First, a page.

In sub-Saharan Africa, the focus is on radio to educate young people about active citizenship and how to deal with the challenges they face, such as idleness and unemployment. Choosing the airwaves to dialogue with young people are the heads of state of the G5 Sahel, an organization that since 2014 has brought together Mauritania, Mali, Burkina Faso, Niger, and Chad to unite efforts in the fight against terrorism. The initiative was also created with support from the OIF (Organisation Internationale de la Francophonie) and the European Union. Radio Jeunesse Sahel will begin FM operations on October 1 from Ouagadougou, where the last staff training courses are being held: 26 media professionals deployed between headquarters and national branches. The editorial and administrative directors are both from Niger. Aimed at the audience between the ages of 15 and 35, it will have six hours of programming in French and the main languages of the region, with repeaters in each country.


On the website of Middle East Eye, an independent organisation with news from the Middle East and North Africa, there is footage of Amani al-Sabah being assaulted by Hani Amasha, the broadcaster’s managing director

It sounds incredible, as the world of radio is full of anecdotes. However, this is a true fact, which happened in June 2022. An anchorwoman of the Egyptian state radio station Wast al-Delta (Mid-Delta Radio) in Tanta, which broadcasts on 1161 kHz medium wave, was abused by her boss, who also raised his hands on her. She demanded payment of a monthly salary. Fearing a violent reaction, the presenter filmed the scene, and in the video (which can be seen on the Middle East Eye website) one can distinctly hear the heated tones of the argument, followed by the woman’s screams of pain when she was hit and injured. Amani al-Sabah filed a complaint against the CEO of the broadcaster. Amani is an uncomfortable character: in 2014, she had expressed views against the government and criticism of the media authority (National Media Committee) and has since had problems with the Egyptian authorities.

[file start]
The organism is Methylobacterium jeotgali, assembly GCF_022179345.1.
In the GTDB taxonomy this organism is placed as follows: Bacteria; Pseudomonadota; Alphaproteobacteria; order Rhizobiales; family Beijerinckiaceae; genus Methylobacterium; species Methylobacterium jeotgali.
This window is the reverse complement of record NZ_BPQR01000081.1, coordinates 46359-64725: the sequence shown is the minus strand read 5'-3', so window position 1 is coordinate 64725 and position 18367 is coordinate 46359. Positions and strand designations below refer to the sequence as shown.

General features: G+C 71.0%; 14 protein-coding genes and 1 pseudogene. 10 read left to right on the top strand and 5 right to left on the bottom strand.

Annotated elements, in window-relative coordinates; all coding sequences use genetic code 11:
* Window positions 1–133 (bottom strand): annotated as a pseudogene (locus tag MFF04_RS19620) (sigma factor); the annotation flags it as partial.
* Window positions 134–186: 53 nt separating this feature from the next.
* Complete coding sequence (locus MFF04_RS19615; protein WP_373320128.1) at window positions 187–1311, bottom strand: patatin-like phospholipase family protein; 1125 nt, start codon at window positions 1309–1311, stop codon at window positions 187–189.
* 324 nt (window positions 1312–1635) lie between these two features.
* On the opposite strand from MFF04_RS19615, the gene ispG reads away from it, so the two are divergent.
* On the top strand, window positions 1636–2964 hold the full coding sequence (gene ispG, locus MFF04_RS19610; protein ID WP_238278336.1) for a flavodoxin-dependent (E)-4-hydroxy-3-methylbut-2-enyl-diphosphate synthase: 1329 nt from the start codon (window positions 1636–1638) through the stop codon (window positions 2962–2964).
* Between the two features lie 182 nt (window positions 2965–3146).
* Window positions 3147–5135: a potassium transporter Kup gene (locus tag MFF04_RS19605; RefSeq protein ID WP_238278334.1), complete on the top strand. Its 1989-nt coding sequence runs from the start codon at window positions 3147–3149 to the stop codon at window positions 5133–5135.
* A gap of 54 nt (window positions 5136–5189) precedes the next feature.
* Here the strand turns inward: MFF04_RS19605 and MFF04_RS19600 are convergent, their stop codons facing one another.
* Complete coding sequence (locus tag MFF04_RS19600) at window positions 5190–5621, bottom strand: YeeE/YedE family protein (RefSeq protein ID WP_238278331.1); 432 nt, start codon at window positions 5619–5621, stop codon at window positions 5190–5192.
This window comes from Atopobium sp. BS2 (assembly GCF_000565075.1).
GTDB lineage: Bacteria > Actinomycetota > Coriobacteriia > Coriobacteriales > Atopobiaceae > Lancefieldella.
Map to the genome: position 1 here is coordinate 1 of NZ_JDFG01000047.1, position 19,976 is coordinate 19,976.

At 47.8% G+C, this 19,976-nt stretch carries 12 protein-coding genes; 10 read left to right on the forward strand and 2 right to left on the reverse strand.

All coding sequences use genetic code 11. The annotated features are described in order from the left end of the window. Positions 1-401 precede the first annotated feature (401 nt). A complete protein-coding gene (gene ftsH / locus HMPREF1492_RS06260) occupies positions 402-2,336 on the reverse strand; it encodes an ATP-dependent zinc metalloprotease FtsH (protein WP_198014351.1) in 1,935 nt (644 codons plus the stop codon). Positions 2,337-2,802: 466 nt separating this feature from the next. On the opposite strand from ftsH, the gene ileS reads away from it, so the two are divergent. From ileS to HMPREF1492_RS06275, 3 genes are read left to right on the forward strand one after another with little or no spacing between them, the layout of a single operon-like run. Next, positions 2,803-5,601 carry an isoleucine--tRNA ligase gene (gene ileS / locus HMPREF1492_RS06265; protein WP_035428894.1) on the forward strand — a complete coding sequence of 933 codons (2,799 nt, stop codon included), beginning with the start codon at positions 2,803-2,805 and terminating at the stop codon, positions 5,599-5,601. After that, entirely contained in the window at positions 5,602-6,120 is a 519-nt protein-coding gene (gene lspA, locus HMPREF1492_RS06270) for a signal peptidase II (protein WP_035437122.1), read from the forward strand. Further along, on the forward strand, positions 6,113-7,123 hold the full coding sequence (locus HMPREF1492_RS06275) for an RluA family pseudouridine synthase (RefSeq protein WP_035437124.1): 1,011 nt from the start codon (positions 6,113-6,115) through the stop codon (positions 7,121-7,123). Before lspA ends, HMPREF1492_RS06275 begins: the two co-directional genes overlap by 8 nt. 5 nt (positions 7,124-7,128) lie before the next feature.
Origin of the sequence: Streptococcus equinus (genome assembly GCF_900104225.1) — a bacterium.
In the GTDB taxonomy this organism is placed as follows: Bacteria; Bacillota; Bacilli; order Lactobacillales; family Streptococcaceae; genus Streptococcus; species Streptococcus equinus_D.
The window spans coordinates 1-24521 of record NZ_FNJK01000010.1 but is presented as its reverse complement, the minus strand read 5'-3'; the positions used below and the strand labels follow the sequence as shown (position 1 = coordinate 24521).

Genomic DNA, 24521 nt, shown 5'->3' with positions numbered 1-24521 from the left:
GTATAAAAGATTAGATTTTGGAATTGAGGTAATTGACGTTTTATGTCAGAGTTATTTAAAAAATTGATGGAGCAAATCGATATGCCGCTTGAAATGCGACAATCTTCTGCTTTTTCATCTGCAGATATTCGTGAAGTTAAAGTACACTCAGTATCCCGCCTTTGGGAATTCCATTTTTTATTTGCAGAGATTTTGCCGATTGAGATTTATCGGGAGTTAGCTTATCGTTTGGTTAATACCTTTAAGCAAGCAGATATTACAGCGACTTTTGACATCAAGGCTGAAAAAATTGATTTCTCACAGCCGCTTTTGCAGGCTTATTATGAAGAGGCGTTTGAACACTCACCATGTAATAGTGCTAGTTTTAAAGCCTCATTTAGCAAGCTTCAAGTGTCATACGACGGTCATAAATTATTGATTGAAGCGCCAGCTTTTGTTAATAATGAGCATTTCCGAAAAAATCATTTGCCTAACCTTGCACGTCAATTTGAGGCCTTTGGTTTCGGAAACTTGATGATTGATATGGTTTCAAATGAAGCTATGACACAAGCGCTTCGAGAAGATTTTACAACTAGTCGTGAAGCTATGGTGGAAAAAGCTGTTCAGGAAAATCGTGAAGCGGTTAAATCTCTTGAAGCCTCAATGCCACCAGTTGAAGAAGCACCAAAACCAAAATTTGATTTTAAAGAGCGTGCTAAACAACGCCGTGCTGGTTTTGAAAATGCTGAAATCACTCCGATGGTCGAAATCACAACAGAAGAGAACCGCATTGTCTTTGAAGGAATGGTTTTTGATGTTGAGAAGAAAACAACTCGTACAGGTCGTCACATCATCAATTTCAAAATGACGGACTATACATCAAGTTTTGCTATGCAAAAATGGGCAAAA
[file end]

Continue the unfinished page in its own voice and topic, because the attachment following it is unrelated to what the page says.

The start of the experimental broadcasts was announced on the Radio Maria website on 17 February